09/02/2016 12:47 EDT | Updated 09/02/2016 12:59 EDT

Who Can We Hold Accountable For The First Nations Water Crisis?


The First Nations water crisis is beyond a national embarrassment. It should be seen as a national crime that the basic human right to water is seriously at risk in First Nations communities across Canada.

According to a Globe and Mail investigation, and backed up by the government's own data, about 150,000 aboriginal people living on reserve do not have reliable access to a safe supply of drinking water.

Children that are bathed in the available water often end up with painful rashes or other skin conditions like psoriasis and eczema. Water wells are contaminated with uranium, among other things, including cancer-causing by-products that are used to treat the dirty source water.

As of this summer, there are 158 boil-water advisories in place for 114 First Nation communities and while that may seem startling enough, it does not reveal the full extent of water problems facing First Nations communities. There are reservations that lack basic housing let alone running water, which leaves people relying on overpriced bottled water, cisterns and water brought in on trucks and well water which causes illnesses such as gastrointestinal disorders due to contamination.

Just imagine if 150,000 people in Toronto had no access to clean drinking water.

Criminal charges were filed in the Flint, Michigan water crisis where both current and former state employees were charged with misconduct among other crimes. The problem wasn't fixed for two reasons if we are honest: it's expensive and mainly low-income black people were drinking it.

Another case that immediately came to mind, and was also referenced in the Globe and Mail report, is one near my home. In Walkerton, Ontario 2,300 people fell ill and seven died after breakdowns in the local water system. The region's public health officer later said the catastrophe was probably preventable. A public inquiry was held, people were charged and the government offered compensation to settle a class action lawsuit as well as invested millions in infrastructure to prevent future outbreaks. So southern Ontario has become a very safe place for water.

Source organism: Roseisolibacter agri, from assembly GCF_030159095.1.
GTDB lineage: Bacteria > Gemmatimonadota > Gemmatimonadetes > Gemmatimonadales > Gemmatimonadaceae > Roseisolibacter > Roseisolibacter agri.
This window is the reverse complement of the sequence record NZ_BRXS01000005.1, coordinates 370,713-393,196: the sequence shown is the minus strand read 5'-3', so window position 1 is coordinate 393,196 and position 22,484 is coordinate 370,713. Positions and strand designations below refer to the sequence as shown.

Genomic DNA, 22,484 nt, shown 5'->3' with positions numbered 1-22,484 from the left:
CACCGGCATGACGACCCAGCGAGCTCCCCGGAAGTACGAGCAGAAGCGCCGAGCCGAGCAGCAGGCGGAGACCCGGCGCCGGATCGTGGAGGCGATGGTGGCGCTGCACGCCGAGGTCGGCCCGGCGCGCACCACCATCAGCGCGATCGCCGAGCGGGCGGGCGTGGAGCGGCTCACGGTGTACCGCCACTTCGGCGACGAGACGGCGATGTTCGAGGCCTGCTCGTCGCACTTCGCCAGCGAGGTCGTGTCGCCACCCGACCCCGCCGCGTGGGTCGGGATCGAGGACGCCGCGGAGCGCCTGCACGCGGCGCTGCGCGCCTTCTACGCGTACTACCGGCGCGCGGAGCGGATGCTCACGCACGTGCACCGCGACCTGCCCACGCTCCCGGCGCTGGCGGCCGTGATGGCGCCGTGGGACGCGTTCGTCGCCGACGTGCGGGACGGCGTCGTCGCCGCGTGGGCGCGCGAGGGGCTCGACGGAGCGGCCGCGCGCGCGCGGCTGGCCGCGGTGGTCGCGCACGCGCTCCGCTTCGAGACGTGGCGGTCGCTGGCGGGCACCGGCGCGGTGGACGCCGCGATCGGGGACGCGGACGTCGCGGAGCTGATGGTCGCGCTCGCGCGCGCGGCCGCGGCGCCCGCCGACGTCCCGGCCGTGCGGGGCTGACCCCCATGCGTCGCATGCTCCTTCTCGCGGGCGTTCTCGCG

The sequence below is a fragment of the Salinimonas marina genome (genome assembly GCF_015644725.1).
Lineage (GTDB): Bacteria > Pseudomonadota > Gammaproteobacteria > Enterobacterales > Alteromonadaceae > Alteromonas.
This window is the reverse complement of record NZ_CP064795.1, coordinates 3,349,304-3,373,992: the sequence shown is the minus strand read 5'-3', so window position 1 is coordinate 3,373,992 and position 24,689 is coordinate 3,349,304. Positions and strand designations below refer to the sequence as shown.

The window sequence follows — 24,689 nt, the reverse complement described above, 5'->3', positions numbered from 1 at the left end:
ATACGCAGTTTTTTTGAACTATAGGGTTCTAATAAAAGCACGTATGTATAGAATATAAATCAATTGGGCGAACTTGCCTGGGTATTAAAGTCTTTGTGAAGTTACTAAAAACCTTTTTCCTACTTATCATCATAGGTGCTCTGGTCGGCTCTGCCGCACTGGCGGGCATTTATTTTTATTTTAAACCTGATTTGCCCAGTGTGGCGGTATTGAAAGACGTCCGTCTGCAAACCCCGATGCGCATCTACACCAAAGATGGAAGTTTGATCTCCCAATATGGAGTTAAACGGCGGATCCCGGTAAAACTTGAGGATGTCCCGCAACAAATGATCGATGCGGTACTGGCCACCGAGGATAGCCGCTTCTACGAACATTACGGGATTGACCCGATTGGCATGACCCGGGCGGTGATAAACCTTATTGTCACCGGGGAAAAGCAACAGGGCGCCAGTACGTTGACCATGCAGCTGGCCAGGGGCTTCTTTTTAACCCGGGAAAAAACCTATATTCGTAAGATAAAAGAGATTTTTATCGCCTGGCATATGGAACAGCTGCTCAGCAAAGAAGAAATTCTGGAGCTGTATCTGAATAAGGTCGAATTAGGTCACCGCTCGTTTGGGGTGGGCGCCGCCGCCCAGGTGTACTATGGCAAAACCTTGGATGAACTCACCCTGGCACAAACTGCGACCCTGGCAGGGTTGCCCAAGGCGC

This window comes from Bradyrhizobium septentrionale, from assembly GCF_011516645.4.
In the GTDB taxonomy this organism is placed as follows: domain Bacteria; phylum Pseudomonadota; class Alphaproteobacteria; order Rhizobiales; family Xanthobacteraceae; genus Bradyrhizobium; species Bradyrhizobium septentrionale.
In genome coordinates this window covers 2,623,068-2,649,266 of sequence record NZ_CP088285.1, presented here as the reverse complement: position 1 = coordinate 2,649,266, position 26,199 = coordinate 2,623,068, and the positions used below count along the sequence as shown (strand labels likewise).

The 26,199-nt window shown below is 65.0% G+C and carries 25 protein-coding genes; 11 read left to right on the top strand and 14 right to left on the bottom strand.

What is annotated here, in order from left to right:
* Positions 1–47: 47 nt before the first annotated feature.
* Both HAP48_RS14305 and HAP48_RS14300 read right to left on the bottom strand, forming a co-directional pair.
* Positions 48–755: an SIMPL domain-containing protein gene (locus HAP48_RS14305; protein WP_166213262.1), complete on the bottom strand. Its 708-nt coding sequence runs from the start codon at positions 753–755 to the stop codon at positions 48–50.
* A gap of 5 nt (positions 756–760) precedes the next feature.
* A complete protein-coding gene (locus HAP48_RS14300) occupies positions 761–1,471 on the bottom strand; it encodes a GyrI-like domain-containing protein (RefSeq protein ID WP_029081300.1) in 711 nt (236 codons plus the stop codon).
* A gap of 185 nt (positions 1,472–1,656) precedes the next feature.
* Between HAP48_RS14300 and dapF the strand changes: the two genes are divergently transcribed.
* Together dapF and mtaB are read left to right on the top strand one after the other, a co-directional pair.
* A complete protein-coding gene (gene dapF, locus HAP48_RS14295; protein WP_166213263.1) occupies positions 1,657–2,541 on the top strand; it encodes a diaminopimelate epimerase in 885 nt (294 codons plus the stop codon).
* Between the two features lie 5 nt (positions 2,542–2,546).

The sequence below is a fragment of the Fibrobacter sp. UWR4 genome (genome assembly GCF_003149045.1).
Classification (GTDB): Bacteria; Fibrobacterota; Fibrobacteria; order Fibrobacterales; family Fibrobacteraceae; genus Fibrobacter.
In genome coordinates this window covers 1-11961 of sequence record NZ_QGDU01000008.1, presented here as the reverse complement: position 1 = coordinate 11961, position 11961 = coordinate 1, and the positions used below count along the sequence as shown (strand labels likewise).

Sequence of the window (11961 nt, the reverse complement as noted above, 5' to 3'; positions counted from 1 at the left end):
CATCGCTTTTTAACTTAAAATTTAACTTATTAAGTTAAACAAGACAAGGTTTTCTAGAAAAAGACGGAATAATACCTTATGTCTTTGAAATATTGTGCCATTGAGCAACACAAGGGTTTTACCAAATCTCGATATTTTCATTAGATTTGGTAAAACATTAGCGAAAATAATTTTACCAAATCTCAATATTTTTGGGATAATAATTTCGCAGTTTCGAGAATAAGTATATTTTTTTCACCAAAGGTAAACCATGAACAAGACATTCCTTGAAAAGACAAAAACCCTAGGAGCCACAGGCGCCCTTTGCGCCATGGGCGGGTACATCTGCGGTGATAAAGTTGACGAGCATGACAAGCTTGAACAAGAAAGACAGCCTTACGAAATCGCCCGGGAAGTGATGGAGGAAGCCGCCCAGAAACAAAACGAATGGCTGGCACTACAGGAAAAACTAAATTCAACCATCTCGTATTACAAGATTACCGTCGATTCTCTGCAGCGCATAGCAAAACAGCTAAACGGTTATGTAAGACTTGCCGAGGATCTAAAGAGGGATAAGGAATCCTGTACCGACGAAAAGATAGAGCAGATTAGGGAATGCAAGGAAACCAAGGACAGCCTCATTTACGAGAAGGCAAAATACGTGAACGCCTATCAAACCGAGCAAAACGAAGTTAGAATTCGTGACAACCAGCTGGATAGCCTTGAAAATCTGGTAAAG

Not so lucky the 150,000 aboriginals though. Just imagine if 150,000 people in Toronto had no access to clean drinking water. The outcry would be massive and the issue would be addressed immediately no matter the cost.

It is ultimately up to governments to ensure citizens have access to basic necessities. That's what taxes are intended for. And the government of Canada, through complex history, legislation and funding, has specific responsibilities for First Nation communities. They have had many years of information, experience and opportunities to prevent or provide remediation for the water situation but for the most part, they have failed miserably when it comes to aboriginal people.

With the election of the Liberals, many signs indicate it will be a new relationship with the federal government and First Nations. Prime Minister Justin Trudeau has pledged to eliminate all boil-water advisories on reserves within five years, which many leaders are doubtful will happen. While I hope we skeptics are proved wrong and he makes good on that promise, I am also aware of how very basic a promise it is. Think about it. How long would it last that people in southern Ontario were on regular boil-water advisories?

The Government of Canada should launch a comprehensive review into communities with unsafe water, identify the causes, determine the remedies and hold people accountable. Any corporation, individual or group contaminating water or willfully knowing water is poisoning people and letting them drink it should be held criminally responsible.

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I encourage all of you to care if the water crisis for First Nations communities is ended and if people are


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